Social Justice: “the way in which human rights are manifested in the everyday lives of people at every level of society.”
I think one of the most important lessons the free software movement has taught me is to stop thinking about software as a product. I had to re-align my thinking and realize I have the power to say, “hey I don’t like the way this feature works” or “the program would be so much better if I could do X”. It was a whole change on my out look about how I consume technologies to get to the point where I realized that I have the potential to change the technologies I use.
Before I came to the free software and larger free culture movement I just accepted what I was given. If the program says that I can’t download the song more than three times even though I already paid for it, oh well, that’s just how it goes. If my cell phone won’t backup my address book unless I store it with Verizon’s servers, with who knows what privacy features, and with a monthly fee, well that’s just the way it is.
Learning the motives and the ins and outs of the free software movement taught me to expect more of my service providers. It taught me that I deserve* privacy, that I deserve autonomy over the technology that I use, and I also deserve to be able to manipulate that technologies that mediate how I communicate with people. I didn’t realize that I could expect privacy in regards to my information. I dont have to put up with a DRM model of music, it sucks. We need an alternative model (like spottily or something of the sort) that emphasizes user rights. It is our job to put our heads together and come up with systems that pay artists, yet doesn’t screw over our right to have control over the software we use. Under the guise of these smaller lessons I had to learn that I am not merely a consumer. What I my decisions are, what I decide to consumer or not, what I decide to produce, or say, matters and I need to be aware of my position in the world. Meaning, it is irresponsible to put myself in the role of innocent “consumer.”
Putting myself in the role of la(z)y consumer means that I forfeit my ability to give back, to contribute to the way in which technology comes to be designed. I leave out any valuable information I might have from my place of situated knowledge. I’m not just talking about software, but websites, blogs, wiki’s etc… I consume and consume images and information for hours on end everyday. I should not only just consume, but contribute back. For example, by creating a blogpost about how to hunt for the best vintage finds, or give a much needed feminist perspective on the latest news scandal, or edit a wikipedia page. I constantly consume other people’s work and ideas. But how often do I share my knowledge that may (or may not) be useful to someone else? I have a lot of great ideas that could be shared with people if only I put the time into communicating them effectively. It is my responsibility to make sure that I’m producing content for people to benefit from as I benefit from their work.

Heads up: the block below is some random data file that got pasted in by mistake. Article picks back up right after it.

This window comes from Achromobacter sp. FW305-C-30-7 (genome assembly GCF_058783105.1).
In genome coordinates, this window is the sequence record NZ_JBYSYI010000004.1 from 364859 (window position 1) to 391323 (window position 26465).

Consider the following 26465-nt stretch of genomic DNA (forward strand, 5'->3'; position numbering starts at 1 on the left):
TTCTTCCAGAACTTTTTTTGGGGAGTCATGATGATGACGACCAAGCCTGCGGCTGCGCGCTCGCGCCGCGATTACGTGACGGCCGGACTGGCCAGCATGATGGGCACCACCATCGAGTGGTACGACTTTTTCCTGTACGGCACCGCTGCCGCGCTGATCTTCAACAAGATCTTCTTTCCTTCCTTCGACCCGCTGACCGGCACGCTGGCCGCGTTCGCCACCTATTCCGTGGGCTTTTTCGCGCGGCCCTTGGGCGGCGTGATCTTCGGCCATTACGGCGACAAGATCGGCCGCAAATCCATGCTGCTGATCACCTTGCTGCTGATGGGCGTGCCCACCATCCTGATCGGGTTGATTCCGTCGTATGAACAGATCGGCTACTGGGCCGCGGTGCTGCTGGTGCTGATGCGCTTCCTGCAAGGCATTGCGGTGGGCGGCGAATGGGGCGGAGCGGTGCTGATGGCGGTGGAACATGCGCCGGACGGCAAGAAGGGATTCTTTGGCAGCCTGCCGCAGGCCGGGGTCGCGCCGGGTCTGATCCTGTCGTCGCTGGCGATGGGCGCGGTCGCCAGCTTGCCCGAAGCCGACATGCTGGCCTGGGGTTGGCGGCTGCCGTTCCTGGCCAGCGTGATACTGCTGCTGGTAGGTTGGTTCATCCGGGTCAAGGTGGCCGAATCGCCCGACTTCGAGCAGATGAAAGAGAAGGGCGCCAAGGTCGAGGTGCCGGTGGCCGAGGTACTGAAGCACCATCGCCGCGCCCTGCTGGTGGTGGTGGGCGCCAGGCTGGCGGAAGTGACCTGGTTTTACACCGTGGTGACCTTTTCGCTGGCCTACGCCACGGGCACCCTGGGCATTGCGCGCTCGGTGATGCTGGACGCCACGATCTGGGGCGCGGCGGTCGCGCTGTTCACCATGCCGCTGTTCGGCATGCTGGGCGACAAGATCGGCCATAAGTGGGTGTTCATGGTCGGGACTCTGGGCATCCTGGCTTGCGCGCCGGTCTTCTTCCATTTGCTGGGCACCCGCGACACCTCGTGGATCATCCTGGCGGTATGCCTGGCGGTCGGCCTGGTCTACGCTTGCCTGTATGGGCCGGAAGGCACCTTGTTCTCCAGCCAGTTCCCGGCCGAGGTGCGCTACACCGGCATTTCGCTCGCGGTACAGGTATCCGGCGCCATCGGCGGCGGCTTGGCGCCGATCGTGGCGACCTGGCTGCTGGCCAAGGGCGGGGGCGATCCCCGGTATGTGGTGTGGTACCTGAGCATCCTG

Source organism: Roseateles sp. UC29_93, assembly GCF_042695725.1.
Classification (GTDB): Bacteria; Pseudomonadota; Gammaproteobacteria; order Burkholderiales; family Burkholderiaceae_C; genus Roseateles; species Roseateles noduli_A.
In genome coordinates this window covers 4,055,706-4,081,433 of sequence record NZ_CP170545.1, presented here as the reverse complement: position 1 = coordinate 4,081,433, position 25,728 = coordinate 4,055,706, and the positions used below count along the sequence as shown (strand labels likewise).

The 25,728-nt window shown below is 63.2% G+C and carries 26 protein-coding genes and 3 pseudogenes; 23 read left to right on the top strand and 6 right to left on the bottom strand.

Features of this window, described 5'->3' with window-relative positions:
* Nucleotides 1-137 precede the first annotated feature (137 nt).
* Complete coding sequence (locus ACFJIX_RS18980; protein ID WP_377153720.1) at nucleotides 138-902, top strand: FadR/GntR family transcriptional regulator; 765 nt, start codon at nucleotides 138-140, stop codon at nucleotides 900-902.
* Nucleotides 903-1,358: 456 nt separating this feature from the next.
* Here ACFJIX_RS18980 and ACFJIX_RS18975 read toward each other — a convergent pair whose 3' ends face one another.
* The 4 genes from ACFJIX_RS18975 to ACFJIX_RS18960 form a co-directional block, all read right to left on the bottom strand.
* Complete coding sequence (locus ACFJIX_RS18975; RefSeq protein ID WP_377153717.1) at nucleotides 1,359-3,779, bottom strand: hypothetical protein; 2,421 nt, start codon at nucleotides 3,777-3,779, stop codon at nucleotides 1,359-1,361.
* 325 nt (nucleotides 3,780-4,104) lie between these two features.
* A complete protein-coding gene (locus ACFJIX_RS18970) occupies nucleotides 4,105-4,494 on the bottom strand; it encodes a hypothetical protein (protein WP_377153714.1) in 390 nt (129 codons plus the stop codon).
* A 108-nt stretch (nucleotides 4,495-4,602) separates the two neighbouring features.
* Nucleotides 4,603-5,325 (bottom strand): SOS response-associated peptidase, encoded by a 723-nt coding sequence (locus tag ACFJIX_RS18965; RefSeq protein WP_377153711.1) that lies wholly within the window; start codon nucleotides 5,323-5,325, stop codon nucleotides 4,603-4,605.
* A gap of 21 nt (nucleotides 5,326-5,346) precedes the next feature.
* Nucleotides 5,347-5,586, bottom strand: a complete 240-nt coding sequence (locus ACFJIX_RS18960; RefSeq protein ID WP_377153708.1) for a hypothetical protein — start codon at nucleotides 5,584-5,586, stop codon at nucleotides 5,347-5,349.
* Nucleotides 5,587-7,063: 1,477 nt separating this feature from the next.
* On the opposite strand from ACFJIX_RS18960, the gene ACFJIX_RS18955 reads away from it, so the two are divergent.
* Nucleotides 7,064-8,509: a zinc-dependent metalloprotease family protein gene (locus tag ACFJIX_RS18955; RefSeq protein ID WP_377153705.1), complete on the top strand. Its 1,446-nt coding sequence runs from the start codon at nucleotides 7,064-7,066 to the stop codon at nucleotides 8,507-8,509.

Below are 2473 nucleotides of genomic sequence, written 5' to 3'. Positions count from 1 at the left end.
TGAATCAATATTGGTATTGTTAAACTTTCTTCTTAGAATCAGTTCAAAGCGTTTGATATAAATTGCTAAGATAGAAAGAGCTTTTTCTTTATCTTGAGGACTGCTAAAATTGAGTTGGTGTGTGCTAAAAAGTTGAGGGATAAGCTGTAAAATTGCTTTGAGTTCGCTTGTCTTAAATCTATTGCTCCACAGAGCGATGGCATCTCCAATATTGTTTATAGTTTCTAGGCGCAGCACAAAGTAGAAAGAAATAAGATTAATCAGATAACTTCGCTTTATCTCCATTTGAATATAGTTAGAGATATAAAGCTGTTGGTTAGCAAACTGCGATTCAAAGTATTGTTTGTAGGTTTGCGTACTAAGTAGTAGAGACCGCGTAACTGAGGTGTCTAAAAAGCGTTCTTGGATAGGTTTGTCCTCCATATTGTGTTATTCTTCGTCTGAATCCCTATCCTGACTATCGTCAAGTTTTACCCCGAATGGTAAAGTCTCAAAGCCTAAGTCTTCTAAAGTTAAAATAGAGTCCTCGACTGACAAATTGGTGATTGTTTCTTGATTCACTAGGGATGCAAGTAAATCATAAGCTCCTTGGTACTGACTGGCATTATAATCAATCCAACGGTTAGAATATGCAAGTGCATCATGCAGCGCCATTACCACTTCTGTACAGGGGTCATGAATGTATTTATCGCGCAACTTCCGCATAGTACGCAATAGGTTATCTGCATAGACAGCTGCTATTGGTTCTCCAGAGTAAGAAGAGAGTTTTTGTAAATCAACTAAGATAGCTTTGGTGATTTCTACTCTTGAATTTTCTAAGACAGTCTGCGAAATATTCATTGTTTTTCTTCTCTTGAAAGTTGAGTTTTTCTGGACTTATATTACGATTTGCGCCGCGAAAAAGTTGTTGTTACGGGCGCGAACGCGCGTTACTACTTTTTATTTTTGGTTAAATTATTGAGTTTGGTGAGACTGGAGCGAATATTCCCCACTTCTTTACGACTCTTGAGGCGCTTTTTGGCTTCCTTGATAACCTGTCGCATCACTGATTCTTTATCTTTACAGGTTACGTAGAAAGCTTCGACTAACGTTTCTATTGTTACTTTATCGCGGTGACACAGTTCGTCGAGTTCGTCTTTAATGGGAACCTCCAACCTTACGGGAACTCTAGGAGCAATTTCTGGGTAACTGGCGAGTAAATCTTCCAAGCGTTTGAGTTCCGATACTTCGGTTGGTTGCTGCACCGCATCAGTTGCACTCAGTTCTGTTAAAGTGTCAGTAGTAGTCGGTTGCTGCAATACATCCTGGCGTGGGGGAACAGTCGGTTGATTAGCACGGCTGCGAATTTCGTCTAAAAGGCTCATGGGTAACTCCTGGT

But the larger point is not about my specific ideas or the blog post I am, or am not writing, that may, or may not, be useful to someone. This is about a larger cultural consciousness of just accepting the technology given without question, without regard to our rights, to our freedom, or our privacy. Without encouragement to re-imagine new ways these technologies could exist and evolve. Many of us are not thinking outside of the box, to the role we could have outside of “just consumer.” We need to take ourselves and our ideas seriously. And we need to take our privacy and freedom seriously.
I leave you with Aaron Swartz talk about how he helped end SOPA and PIPA. He says something at the end of the talk, something like he could have just curled up on the couch, popped some popcorn, and watched transformers. But he didn’t. And we have his work (and many others!!) to thank for a SOPA & PIPA free web. What if he had decided to just stay in and watch TV? Where would we be if all those who advocated for these vital issues decided to leave it to someone else? He says that this will happen again, and he’s right, so we can’t just sit back and leave it up to someone else. I don’t have the answers on how to be a responsible consumer, but I do think that changing my attitude to realize I have a social responsibility was the first step for me towards that end. I’m am afraid I sound self-righteous, and that I sound as if I have an elevated idea of my position in the world. This is not my intention. I merely think that if we, not just me, took ourselves seriously as not just consumers, but instead people with ideas and the need to protect freedoms, there would be a huge cultural shift for the better. A world of people who critically question. A world that is active in defending their civil liberties and re-imagining ways out of oppression.
And as promised here’s Aaron:
*I’m not sure what I think about using the word “deserve” because it implies I’ve done something and now I should be rewarded. That’s not quite what I mean, but I don’t know what word to use otherwise.